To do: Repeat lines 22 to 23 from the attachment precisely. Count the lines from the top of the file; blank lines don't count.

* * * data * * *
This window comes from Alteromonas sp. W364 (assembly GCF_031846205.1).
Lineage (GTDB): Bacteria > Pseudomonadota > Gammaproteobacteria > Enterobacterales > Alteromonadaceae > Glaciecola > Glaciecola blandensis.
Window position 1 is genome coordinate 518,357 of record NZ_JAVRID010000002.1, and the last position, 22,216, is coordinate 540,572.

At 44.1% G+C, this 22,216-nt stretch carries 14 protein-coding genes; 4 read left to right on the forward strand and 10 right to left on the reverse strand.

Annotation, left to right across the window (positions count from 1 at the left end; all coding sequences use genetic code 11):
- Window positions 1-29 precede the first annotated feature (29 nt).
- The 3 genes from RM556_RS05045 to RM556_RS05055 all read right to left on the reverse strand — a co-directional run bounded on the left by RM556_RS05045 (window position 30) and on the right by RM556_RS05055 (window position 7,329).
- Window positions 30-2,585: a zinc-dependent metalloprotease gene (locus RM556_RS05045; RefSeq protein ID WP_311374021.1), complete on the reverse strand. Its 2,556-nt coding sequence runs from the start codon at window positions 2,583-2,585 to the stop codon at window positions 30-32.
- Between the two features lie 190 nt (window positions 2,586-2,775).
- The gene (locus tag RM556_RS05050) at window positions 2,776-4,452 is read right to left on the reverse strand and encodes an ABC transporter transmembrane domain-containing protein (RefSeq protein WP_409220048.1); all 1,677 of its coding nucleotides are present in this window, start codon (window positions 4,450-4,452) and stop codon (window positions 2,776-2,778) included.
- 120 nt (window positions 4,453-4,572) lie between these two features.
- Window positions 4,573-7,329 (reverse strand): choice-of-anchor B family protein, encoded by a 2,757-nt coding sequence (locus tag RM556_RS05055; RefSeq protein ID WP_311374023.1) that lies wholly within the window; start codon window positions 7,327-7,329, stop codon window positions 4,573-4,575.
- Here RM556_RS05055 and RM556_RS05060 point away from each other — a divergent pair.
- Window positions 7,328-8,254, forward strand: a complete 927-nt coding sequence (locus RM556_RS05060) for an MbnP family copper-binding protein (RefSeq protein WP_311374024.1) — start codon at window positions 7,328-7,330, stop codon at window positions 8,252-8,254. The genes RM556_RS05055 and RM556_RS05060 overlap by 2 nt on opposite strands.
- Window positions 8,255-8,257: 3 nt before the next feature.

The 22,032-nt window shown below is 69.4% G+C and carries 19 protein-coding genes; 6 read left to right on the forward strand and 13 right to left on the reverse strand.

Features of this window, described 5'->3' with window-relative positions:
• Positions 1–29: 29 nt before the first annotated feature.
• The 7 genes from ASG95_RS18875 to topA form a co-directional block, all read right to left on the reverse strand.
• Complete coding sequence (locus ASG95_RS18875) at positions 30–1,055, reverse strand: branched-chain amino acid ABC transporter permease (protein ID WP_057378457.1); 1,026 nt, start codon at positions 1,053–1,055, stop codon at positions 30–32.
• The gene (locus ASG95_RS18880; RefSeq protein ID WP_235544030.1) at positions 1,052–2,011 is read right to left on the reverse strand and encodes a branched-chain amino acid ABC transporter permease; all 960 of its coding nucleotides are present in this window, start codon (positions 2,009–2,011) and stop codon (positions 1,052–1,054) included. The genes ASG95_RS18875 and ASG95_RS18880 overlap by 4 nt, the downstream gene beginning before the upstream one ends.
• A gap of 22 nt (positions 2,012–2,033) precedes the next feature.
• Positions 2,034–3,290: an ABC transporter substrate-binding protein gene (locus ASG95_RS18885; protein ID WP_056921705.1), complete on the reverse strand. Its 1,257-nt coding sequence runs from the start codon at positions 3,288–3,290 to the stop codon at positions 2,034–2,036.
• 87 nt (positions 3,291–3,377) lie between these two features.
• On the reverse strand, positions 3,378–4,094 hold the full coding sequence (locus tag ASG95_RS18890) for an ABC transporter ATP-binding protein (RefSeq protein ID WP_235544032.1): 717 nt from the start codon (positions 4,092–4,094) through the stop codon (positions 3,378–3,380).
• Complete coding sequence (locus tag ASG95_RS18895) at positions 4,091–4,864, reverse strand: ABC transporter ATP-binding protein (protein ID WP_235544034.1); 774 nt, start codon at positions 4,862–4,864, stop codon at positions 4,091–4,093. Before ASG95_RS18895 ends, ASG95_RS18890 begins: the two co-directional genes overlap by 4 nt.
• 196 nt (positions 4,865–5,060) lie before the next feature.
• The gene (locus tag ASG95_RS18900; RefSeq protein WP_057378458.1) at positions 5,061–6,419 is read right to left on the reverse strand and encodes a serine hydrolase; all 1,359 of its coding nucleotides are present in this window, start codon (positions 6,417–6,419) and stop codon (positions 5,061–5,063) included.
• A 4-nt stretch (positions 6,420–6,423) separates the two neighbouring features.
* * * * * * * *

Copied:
• A gap of 22 nt (positions 2,012–2,033) precedes the next feature.
• Positions 2,034–3,290: an ABC transporter substrate-binding protein gene (locus ASG95_RS18885; protein ID WP_056921705.1), complete on the reverse strand. Its 1,257-nt coding sequence runs from the start codon at positions 3,288–3,290 to the stop codon at positions 2,034–2,036.